Delaney et al. (2008) studied the effectiveness of compiling data on the presence of invasive Carcinus maenas and Hemigrapsus sanguineus crabs from common citizen observations on a massive scale. About 1,000 volunteers identified crab species and gender at 52 sites across 725 kilometers of seven coastal sates from New Jersey to Maine. They found that younger students in grade three and seven could differentiate crab species on 80% and 95% accuracy and above. Those seventh grade students could determine crab gender at above 80% accuracy, while two-year college students could it determine at above 95% accuracy. Thus, education played a major role in predicting the volunteers’ ability to correctly identify crab gender and species. Delaney et al. (2008) also explained other factors that could affect this identification on a large scale including the patience of volunteers, how fast the data can be relayed to scientists, and the issue of mass organization with limited funding.
I agree with a suggestion that Delaney et al. (2008) made of applying online mapping technology such as Google Earth to citizen science with invasive species. This will enable faster relaying of data to scientists, and help speed up the process of analyzing fast growing populations of invasive species. The use of citizen science helps scientists who do not have the resources, including time, to go out in an area perhaps spanning 725 kilometers and take measurements themselves. Of course, there is a trade off between speed and accuracy of results, the accuracy can be assessed with methods similar to those used by Delaney et al. (2008) It is important to note that this should only apply to the study of macroscopic invasive species. Study of microscopic species by common citizens would require more training, resources, and would also increase the margin of error. Therefore, allowing citizens to help map out macroscopic invasive species on a large scale would be beneficial to the scientific community.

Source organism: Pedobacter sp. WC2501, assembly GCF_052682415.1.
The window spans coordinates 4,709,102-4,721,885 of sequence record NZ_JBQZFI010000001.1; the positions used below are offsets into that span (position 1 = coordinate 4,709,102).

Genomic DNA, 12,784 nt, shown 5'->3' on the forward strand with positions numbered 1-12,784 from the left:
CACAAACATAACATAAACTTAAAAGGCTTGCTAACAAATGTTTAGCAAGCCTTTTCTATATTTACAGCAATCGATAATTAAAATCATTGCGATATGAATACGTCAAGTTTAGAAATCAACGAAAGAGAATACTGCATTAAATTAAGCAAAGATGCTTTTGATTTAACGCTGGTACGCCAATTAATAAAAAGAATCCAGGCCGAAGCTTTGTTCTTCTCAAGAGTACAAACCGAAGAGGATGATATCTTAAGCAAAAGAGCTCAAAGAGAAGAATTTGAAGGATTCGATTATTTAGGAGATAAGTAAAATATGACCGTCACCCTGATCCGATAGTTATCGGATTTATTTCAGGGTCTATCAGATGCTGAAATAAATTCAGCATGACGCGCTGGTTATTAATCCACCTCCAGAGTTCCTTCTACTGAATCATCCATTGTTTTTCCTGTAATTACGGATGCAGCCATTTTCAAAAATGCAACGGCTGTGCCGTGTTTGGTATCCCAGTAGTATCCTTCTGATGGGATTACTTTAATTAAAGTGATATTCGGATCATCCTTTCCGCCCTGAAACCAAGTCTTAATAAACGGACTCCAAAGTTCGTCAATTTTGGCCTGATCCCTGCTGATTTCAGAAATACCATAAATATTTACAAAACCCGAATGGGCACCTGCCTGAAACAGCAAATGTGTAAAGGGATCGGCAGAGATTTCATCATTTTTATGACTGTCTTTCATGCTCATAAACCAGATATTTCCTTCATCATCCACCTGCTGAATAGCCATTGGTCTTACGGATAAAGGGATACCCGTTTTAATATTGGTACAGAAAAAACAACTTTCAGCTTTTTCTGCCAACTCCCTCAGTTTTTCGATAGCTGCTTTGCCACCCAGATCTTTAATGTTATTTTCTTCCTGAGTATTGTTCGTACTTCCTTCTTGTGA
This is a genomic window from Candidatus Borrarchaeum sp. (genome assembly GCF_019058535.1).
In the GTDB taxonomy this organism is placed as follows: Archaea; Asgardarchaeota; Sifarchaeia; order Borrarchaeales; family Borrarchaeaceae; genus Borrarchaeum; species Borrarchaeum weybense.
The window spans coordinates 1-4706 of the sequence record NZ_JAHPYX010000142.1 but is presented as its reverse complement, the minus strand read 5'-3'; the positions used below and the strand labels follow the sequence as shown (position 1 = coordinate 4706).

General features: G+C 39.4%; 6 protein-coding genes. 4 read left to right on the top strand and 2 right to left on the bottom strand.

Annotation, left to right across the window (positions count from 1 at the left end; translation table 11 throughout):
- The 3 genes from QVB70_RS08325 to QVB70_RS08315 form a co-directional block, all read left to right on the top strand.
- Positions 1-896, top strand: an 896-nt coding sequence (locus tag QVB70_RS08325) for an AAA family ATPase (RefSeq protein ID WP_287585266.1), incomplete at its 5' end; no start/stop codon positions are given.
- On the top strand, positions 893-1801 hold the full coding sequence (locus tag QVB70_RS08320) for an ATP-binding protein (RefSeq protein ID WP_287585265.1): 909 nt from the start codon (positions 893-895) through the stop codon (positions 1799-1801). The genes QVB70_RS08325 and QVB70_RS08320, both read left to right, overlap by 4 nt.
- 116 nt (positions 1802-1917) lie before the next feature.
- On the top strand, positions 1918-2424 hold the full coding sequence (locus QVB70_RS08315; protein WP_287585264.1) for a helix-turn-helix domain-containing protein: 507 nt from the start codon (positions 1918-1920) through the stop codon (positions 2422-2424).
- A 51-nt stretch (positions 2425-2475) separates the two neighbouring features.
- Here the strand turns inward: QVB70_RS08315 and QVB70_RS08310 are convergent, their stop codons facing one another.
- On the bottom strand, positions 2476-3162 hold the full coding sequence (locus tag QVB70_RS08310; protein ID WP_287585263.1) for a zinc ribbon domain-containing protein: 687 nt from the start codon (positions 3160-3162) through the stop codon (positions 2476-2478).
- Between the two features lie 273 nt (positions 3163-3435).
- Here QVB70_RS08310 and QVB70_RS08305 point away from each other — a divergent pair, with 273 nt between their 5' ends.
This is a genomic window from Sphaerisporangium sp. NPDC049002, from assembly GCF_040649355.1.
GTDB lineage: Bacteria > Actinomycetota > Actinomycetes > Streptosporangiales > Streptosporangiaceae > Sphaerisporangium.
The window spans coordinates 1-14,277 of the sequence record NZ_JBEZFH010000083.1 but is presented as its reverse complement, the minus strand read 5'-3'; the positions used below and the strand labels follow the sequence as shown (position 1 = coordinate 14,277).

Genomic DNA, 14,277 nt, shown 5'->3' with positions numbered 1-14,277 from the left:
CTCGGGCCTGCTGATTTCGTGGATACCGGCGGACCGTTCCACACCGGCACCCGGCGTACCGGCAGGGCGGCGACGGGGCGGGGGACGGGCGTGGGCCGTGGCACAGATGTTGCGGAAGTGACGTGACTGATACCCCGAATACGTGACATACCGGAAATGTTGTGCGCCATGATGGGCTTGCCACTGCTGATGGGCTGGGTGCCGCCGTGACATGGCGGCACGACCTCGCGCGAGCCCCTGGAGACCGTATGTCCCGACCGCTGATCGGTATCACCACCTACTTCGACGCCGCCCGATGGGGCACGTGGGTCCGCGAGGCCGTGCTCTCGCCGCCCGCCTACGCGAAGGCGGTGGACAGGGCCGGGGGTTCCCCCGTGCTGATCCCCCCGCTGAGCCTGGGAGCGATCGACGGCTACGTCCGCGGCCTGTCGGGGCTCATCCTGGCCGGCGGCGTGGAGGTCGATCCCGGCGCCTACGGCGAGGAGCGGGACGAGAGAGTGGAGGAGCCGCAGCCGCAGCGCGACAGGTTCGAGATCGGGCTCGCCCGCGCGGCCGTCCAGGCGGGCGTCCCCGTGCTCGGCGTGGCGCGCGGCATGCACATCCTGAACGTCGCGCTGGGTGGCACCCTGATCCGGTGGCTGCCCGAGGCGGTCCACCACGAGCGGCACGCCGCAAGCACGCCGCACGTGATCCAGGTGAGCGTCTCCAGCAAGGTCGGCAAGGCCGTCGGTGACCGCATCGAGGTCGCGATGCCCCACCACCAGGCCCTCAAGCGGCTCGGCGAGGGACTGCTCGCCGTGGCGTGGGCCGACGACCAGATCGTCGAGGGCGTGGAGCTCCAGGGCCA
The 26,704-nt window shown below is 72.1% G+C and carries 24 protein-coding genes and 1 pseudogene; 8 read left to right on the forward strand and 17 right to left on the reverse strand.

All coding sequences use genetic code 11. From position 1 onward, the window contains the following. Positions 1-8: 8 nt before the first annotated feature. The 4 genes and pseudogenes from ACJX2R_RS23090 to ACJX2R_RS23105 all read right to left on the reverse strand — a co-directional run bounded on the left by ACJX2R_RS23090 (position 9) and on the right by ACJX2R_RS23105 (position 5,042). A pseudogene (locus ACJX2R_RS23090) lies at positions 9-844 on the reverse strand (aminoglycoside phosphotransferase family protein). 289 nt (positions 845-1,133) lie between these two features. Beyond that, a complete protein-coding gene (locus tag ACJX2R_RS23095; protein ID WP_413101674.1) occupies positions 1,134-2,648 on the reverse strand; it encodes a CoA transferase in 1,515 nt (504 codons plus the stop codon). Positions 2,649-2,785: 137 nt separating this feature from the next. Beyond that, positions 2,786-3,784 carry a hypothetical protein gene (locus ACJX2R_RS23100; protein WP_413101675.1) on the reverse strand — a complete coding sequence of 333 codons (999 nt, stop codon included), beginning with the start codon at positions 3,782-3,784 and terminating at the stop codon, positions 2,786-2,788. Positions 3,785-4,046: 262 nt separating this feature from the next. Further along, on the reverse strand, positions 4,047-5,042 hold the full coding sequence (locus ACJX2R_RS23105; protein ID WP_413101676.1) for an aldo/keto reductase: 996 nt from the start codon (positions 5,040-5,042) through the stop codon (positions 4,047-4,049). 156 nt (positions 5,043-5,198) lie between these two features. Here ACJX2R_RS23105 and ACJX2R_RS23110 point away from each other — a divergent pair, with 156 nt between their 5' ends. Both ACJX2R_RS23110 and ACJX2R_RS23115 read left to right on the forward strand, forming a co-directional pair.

Delaney, D.G., Sperling, C.D., Adams, C.S., Leung, B. 2008. Marine invasive species: validation of citizen science and implications for national monitoring networks. Biological Invasions 10:117-128.
You bring up a good point. Citizen science is a good option for collecting large amounts of data on a budget, but there still are better alternatives out there such as remote sensing.